Written by Marla Hardee Milling | Photos by Anthony Harden
Self-confessed “watch nerd” Justin Harrell is keeping the craft of watchmaking alive.
There’s something of a Zen nature going on at a small but efficient shop located in the Grove Arcade in downtown Asheville, North Carolina. Not only does proprietor Justin Harrell’s work keep him focused on the present moment as he practices patience by doing intricate repair work on watches, he doesn’t get overly attached to material things. If a customer walks into his store and falls in love with the watch he’s wearing, he’ll take it off and sell it.
“I sell them off my wrist a couple times a year,” says Harrell. “It’s like if the watchmaker is wearing it, it must be good.” He pushes his sleeve back to reveal his current choice—a stylish Omega Planet Ocean watch attached to a black strap featuring orange stitching.
He admits, however, that there are two he won’t sell at The Watchmaker’s Shop. “Everything I own is for sale except the one I made at school and the Tudor engraved watch Rolex gave me when I graduated [from the Rolex-founded Lititz Watch Technicum]. I still have the first Rolex I bought [originally made in 1974]. It’s for sale in the front window, but I’m asking too much for it. I don’t really want to sell it.”
The Countdown to a Career
Harrell grew up in the jewelry business. His mother was a goldsmith and his grandfather opened the East Tennessee Diamond Company in the 1970s in Morristown, Tennessee. Today that company is still owned by his grandmother and operated by his uncle.
“I worked there part-time when I was in college and kept hearing about the shortage of younger watchmakers,” explains Harrell. “I applied to the Rolex school which only accepts 12 students a year. It’s located in Lancaster County, Pennsylvania.”
At the end of that two-year program at the prestigious Lititz watchmaking school (he attended from 2005 to 2007), Harrell landed a job in St. Thomas in the U.S. Virgin Islands, employed by A.H. Riise as their Rolex technician. During his three years in “paradise,” he met the woman who would become his wife. Justin and Holly married in March 2010 and about two months later they decided to relocate to Asheville. She’s originally from Wichita, Kansas, and works now at Mission Hospital in lab informatics.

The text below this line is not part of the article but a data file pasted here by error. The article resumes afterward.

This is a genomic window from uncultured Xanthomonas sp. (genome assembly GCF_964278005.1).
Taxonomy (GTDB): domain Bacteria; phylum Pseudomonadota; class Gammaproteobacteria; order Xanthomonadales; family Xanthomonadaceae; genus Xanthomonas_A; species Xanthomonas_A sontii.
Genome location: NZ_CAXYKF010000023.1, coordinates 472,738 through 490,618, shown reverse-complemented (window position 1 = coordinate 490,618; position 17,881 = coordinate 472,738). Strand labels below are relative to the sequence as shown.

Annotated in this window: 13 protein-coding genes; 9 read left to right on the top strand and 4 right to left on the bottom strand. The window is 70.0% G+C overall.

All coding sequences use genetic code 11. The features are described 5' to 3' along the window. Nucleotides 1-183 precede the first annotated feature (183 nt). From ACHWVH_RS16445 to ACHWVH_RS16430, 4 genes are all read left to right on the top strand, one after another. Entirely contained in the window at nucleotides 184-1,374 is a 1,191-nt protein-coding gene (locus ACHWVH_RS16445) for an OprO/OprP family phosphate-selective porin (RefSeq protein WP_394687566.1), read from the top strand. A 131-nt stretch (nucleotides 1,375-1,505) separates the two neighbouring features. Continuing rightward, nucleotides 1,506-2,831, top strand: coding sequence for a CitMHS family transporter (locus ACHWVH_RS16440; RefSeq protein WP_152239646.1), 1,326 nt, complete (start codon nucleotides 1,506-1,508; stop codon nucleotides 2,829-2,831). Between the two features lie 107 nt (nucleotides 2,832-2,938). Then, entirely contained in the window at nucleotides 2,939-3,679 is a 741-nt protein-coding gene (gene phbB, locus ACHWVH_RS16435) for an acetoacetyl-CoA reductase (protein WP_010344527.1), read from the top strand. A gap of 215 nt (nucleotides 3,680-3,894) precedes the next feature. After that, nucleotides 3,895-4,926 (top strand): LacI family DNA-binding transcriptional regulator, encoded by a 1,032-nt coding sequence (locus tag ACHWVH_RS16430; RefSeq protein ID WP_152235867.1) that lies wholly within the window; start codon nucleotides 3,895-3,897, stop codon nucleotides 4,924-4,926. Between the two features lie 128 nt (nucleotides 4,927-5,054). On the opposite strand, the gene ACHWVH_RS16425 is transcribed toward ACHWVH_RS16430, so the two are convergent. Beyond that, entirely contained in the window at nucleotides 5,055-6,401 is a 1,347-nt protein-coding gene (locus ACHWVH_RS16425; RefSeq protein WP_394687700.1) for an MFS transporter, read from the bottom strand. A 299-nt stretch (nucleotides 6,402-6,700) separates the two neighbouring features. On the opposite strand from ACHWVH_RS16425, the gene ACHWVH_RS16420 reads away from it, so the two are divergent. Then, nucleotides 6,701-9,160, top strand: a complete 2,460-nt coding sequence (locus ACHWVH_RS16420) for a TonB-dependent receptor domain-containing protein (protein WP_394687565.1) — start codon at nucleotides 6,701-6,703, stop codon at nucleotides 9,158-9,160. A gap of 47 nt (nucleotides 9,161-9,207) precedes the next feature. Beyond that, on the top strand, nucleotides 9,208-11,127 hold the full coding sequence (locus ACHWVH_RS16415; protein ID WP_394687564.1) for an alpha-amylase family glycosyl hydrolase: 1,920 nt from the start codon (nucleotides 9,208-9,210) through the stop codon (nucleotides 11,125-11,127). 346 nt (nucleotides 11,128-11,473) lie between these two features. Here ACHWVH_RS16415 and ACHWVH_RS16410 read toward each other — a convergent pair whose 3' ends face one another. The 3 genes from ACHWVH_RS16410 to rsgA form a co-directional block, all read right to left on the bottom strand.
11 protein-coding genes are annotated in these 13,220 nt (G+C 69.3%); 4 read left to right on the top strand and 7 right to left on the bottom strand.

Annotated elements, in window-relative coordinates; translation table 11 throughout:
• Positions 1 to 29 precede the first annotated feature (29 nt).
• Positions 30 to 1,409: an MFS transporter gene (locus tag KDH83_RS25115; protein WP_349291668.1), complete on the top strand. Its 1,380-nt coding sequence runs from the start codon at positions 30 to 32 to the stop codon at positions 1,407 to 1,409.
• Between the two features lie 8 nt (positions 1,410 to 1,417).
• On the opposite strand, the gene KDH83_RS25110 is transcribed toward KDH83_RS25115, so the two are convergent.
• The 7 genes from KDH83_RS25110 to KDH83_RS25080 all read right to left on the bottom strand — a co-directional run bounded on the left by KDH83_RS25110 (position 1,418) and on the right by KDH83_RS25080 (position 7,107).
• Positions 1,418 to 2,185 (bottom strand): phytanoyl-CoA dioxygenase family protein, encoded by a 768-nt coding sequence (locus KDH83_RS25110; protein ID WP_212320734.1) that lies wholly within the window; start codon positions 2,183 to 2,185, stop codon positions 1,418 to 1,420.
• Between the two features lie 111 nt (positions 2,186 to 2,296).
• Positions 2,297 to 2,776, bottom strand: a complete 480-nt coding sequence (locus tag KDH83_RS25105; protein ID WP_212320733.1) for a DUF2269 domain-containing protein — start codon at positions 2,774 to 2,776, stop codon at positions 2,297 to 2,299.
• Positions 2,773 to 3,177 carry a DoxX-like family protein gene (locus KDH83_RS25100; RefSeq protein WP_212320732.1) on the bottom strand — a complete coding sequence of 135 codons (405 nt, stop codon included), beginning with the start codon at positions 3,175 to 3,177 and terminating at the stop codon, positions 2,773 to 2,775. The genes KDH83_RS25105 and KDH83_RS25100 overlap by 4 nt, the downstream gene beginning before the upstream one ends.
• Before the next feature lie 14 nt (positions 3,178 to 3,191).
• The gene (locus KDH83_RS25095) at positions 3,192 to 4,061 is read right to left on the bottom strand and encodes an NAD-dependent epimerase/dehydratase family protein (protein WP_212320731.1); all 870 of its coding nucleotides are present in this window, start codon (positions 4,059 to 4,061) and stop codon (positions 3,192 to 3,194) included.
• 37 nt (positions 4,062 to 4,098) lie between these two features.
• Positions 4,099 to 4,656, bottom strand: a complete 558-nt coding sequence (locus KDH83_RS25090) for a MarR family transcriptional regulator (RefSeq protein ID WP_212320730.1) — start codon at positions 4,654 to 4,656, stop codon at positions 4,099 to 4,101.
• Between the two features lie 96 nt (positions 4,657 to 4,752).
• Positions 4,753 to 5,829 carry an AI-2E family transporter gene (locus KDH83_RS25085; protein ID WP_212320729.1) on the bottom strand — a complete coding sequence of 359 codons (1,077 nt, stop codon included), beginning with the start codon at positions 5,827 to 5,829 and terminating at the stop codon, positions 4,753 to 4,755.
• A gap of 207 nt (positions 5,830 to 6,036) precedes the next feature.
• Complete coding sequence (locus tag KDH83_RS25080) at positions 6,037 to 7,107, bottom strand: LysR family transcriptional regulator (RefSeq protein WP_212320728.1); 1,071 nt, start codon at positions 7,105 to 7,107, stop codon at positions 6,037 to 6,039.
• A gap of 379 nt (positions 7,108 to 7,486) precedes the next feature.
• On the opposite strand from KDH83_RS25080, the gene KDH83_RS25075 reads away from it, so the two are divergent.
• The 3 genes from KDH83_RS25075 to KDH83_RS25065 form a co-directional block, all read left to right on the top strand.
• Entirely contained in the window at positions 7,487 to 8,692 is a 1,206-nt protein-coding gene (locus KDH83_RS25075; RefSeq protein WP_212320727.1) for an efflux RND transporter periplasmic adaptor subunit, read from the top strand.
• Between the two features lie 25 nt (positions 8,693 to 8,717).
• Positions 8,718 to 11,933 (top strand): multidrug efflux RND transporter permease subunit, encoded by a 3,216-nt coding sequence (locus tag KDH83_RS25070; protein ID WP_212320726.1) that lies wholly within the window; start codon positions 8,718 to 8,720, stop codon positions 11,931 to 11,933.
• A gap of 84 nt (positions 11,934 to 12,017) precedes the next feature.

The 34-year-old Harrell credits his wife for giving him the opportunity to grow a successful business. They live off her income while putting all profits from the shop back into the business. The tools needed to work on Rolex watches are especially pricey, and he has been able to build a good inventory of the needed equipment and supplies over the past five years.
“She understands it’s an investment in our future,” he says. “All my people get paid, but I don’t take a salary.” They don’t have any kids and live on South French Broad Avenue, which is conveniently located between her work at Mission and his shop. “I ride a scooter to work,” he says, pointing to a Honda moped parked outside his business. “I could probably make more money in larger cities, but it’s all about quality of life.”
He launched the shop with $12,000 in savings—it was first located in the atrium of the Haywood Park Hotel and then moved to the Grove Arcade in June 2013. Situated on the Page Avenue side of the Arcade and sandwiched in between True Confections and a real estate office, The Watchmaker’s Shop sports a black awning with its name, along with its website, www.thewatchmakersshop.com, and phone number, 828-254-0011, embossed on the front door.
It’s the street level sign, however, that draws the most attention. Harrell sees a constant flow of people stopping to snap photos of the sign with their phones.
It’s a welded piece of random pieces that look like oversized watch parts surrounded by a wire cage. The parts were repurposed from a time clock at the Georgia Pacific Railroad Station.
The top of the sign says “The Watchmaker’s Shop” with “Precision Service” underneath. There’s also a welded railing outside the store with the same type of oversized parts.
The store space encompasses a modest 500-sq.-ft. and features display cases made by local artisan Doug Quade filled with new and pre-owned watches. Quade also handcrafts the wooden sleeves used to showcase individual watches. Brands like Seiko, Citizen, 40Nine, and Casio sit side-by-side for customers to view. While the shop doesn’t sell clocks, there is an eye-catching one on the wall: a round, yellow clock featuring a picture of the late reggae legend Bob Marley. Next to it are three photos of a toddler holding a pocket watch. Small green plants in pots line the inside of the front window in stark contrast to the oversized bright yellow Swatch watch hanging from the ceiling with “CAUTION” spelled out in huge black letters across the band.
Since 2014, Harrell has also been leasing a 1300-sq.-ft. space in the Biltmore area that’s utilized as his shop’s service center. At this time, customers can only visit the Grove Arcade location, but if Harrell’s long-term plans come to fruition they’ll one day be able to drop items off at the service center. Before that happens he wants to find a building he can purchase. “I don’t know if that will happen this year or in five years, but I’m looking,” he notes.
Watchmakers in Demand